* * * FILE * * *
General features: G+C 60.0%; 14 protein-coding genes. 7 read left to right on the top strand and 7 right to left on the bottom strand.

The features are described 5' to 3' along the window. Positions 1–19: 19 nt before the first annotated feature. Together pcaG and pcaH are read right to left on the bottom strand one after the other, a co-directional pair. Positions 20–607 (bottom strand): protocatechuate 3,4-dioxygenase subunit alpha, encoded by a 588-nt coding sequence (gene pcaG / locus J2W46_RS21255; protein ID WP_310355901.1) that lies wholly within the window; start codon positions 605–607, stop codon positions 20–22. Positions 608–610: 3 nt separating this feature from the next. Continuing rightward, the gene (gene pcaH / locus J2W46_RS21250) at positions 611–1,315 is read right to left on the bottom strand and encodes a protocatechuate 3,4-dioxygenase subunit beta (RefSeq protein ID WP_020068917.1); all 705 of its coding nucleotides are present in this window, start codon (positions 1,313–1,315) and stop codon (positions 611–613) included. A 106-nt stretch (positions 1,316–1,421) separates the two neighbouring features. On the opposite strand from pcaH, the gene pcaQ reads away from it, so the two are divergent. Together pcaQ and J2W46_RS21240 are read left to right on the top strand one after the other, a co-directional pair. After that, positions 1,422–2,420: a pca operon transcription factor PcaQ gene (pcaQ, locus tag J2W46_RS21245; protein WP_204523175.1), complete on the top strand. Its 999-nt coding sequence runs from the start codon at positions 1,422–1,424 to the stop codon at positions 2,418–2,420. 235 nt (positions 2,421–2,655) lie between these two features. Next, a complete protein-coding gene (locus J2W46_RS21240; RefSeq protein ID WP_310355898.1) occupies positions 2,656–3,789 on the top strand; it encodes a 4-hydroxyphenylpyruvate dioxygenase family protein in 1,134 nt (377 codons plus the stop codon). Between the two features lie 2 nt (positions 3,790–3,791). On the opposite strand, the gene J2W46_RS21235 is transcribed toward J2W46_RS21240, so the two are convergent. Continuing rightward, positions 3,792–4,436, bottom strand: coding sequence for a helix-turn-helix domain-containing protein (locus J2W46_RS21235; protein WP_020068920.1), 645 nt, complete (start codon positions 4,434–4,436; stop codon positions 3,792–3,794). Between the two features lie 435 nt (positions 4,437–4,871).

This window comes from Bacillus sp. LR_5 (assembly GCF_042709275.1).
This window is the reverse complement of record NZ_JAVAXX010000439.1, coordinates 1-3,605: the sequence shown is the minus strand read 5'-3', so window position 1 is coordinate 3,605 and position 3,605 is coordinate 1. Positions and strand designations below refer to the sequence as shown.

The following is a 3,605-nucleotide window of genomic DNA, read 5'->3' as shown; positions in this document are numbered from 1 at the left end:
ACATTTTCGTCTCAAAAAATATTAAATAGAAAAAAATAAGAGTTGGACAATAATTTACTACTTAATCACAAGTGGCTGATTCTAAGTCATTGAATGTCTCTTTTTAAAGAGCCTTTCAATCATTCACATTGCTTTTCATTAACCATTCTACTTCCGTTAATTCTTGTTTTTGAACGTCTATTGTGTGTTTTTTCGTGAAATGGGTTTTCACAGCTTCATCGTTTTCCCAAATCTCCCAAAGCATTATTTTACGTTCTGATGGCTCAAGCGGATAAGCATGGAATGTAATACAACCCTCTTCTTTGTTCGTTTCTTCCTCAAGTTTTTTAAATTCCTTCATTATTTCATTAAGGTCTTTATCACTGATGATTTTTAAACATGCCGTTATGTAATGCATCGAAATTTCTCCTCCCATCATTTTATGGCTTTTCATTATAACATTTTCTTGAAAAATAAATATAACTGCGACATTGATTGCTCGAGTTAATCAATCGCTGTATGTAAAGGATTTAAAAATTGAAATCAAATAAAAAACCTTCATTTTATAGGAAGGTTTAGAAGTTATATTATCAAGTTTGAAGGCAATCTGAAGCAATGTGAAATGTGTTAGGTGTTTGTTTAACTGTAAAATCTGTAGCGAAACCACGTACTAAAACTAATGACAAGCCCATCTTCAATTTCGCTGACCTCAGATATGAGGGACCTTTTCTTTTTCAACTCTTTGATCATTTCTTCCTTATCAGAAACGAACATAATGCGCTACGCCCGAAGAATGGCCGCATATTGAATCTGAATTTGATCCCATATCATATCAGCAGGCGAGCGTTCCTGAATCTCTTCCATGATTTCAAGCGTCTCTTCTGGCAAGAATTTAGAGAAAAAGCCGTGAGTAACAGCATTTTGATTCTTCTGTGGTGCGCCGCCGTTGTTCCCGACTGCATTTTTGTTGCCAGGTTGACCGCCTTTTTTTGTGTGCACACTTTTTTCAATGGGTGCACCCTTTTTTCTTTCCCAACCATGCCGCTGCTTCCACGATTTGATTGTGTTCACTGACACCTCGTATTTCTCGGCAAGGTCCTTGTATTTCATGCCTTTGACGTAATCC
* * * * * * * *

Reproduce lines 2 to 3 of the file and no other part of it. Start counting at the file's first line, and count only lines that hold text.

The features are described 5' to 3' along the window. Positions 1–19: 19 nt before the first annotated feature. Together pcaG and pcaH are read right to left on the bottom strand one after the other, a co-directional pair. Positions 20–607 (bottom strand): protocatechuate 3,4-dioxygenase subunit alpha, encoded by a 588-nt coding sequence (gene pcaG / locus J2W46_RS21255; protein ID WP_310355901.1) that lies wholly within the window; start codon positions 605–607, stop codon positions 20–22. Positions 608–610: 3 nt separating this feature from the next. Continuing rightward, the gene (gene pcaH / locus J2W46_RS21250) at positions 611–1,315 is read right to left on the bottom strand and encodes a protocatechuate 3,4-dioxygenase subunit beta (RefSeq protein ID WP_020068917.1); all 705 of its coding nucleotides are present in this window, start codon (positions 1,313–1,315) and stop codon (positions 611–613) included. A 106-nt stretch (positions 1,316–1,421) separates the two neighbouring features. On the opposite strand from pcaH, the gene pcaQ reads away from it, so the two are divergent. Together pcaQ and J2W46_RS21240 are read left to right on the top strand one after the other, a co-directional pair. After that, positions 1,422–2,420: a pca operon transcription factor PcaQ gene (pcaQ, locus tag J2W46_RS21245; protein WP_204523175.1), complete on the top strand. Its 999-nt coding sequence runs from the start codon at positions 1,422–1,424 to the stop codon at positions 2,418–2,420. 235 nt (positions 2,421–2,655) lie between these two features. Next, a complete protein-coding gene (locus J2W46_RS21240; RefSeq protein ID WP_310355898.1) occupies positions 2,656–3,789 on the top strand; it encodes a 4-hydroxyphenylpyruvate dioxygenase family protein in 1,134 nt (377 codons plus the stop codon). Between the two features lie 2 nt (positions 3,790–3,791). On the opposite strand, the gene J2W46_RS21235 is transcribed toward J2W46_RS21240, so the two are convergent. Continuing rightward, positions 3,792–4,436, bottom strand: coding sequence for a helix-turn-helix domain-containing protein (locus J2W46_RS21235; protein WP_020068920.1), 645 nt, complete (start codon positions 4,434–4,436; stop codon positions 3,792–3,794). Between the two features lie 435 nt (positions 4,437–4,871).

This window comes from Bacillus sp. LR_5 (assembly GCF_042709275.1).